1. A Semester at Congressional Research Services
    Kate McGovern, The Catholic University of America 

Over the fall 2019 semester, I interned at CongressionalResearch Services in the Domestic Social Policy division as a research intern. During the practicum, I worked on many different types of reference requests, such as literature reviews, bill searches, and other types of reference requests. I also worked on other assignments between the reference requests. This poster will discuss the different projects I worked on and the different sources used. My practicum experience will be related to the Reference and user services Association guidelines and the reference competencies in the FLICCCompetencies for Federal Librarians. More importantly, this poster will also discuss the mentorship I’ve received from CRS Librarians and other librarians outside of CRS. It will also discuss the events I attended during my internship. Lastly, I will include essential lessons that other librarians and graduate students can learn from. 

  1. The Arlington Public Library Website: A Forward-Thinking Community Resource
    Annette Russell, The Catholic University of America

 Public library website navigation increasingly mimics online shopping in an attempt to attract more users. Arlington Public Library’s (APL) website and online catalog follow that trend while demonstrating how public library systems can appeal to users without sacrificing their role as information resource providers. For example, APL has “Frbrized” their online catalog and established a partnership with RBdigital to show how library systems can overcome cataloguer shortages by recycling third-party metadata. APL also broadens its offerings with the “Library of Things,” whose items provide numerous non-textual learning tools for patrons. Based on a project completed in LSC 551 Organization of Information (Dr. Ingrid Hsieh-Yee), this poster illustrates how APL organizes and presents its resources to support the FRBR user tasks (find, identify, select, obtain), resulting in “smarter” search tools (IFLA, 2009). The APL website can serve as a model to other public libraries of how to be truly current and community-oriented in meeting user needs. 

  1. Library Luminary: Melvil Dewey
    Sandra Lima Rocha Teixeira Neves, The Catholic University of America

 This poster is about Melvil Dewey’s life and contribution to the librarianship: showing his path since his early life; when he started to prepare to go to college; going through the various stages of his life and career, and; his contribution to the Library Science until his death. He had a major impact in the United States and all over the world. This is a result of a research paper for the course LSC 557 - Information Professionals in Society. Dewey is the creator of the Dewey Decimal Classification (DDC), the founder of librarianship education, intellectual professor and promoter of permanent education in libraries, the founder of library organizations, including the American Library Association, and the Library Journal, etc. He was a motivator in the library field, and his endeavors inspire students. He remains a strong impact on the modern library. He is remembered and honored all over the world.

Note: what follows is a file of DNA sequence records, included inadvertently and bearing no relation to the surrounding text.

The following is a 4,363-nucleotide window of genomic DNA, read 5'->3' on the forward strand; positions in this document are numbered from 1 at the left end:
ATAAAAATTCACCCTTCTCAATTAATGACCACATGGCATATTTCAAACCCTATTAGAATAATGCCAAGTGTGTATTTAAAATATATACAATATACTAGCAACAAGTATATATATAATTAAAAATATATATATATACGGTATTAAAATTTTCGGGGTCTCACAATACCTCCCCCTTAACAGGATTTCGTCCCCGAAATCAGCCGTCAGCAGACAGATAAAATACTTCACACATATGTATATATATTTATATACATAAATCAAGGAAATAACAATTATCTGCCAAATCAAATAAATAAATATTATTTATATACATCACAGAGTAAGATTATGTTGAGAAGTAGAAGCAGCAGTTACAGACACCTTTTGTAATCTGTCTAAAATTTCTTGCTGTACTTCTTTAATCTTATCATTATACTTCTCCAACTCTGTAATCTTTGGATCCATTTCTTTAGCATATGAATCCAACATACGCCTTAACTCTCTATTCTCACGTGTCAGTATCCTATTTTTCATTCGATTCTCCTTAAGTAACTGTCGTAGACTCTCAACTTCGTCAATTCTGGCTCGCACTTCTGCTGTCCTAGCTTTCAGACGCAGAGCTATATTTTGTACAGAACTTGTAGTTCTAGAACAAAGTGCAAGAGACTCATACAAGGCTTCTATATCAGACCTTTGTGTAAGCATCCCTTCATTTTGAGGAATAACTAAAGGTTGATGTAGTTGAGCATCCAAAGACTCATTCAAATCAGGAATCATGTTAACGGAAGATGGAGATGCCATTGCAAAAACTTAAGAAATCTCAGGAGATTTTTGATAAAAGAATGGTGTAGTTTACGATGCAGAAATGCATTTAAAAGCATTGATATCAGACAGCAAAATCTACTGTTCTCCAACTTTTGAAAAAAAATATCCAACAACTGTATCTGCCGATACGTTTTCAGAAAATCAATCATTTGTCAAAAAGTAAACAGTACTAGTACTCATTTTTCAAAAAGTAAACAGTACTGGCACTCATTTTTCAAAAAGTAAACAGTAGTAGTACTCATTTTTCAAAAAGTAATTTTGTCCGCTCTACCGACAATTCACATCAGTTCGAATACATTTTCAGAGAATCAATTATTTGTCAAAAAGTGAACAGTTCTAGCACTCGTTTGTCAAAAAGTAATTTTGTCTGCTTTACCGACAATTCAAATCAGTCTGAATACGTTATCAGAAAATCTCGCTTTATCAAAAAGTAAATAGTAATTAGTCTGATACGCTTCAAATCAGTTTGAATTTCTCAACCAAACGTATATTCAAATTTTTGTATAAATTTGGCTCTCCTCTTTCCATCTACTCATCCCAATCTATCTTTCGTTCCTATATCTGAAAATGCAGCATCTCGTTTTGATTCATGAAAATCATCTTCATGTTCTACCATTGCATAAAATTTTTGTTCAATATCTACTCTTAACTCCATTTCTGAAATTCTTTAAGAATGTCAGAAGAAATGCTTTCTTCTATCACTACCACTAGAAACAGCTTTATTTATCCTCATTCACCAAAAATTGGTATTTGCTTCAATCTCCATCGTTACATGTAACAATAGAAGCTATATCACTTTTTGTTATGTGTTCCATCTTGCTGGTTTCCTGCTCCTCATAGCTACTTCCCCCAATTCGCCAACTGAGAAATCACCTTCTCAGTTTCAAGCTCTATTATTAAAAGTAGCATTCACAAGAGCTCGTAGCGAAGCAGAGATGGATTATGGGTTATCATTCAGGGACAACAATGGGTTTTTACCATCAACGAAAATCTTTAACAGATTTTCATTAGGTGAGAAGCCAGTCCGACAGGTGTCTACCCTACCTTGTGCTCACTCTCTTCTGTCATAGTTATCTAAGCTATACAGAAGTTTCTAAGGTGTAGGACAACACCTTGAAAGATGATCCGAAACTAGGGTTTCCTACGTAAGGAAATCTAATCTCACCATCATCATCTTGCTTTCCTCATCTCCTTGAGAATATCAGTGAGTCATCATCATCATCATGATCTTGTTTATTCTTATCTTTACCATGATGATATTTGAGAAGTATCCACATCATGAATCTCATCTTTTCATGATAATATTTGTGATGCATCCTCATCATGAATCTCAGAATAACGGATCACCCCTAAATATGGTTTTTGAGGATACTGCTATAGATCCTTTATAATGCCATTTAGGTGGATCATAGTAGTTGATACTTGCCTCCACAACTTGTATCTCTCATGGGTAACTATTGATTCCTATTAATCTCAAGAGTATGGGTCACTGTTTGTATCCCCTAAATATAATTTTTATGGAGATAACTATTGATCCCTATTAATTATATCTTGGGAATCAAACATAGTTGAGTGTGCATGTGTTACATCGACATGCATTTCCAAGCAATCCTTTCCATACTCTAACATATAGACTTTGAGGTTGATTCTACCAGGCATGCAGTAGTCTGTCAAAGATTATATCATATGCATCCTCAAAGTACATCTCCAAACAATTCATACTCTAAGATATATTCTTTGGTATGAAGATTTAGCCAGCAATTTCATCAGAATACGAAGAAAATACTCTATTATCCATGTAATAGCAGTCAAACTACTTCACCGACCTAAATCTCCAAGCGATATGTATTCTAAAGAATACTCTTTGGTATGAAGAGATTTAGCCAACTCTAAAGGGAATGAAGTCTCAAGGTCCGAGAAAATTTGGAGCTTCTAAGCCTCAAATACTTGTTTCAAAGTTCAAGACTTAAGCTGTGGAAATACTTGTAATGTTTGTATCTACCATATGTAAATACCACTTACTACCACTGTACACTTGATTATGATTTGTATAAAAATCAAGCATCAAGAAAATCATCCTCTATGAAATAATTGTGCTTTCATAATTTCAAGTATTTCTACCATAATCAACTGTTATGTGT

1. What Woman Librarians Can Do
    Janae Carter, The Catholic University of America

 The proposed poster will showcase the lives of four pioneering women librarians—Mary Foy, Tessa Kelso, Minnie Dearing Miller, and May Wood Wiggington to show how they have contributed to the Library field. Foy and Kelso were pioneers in the L.A. public library system and Miller and Wiggington were extremely vital at the military camp of Campy Taylor in Louisville, KY during WWI. Each of these four women, through reforming old practices or introducing new services and initiatives, became trailblazers in the Library and Information Science field. While their names may not be well-known, these women are models of service, ingenuity, and dedication for library information professionals. These profiles of courage and perseverance are especially relevant in light of Carla Hayden becoming the first woman and African-American Librarian of Congress in 2016.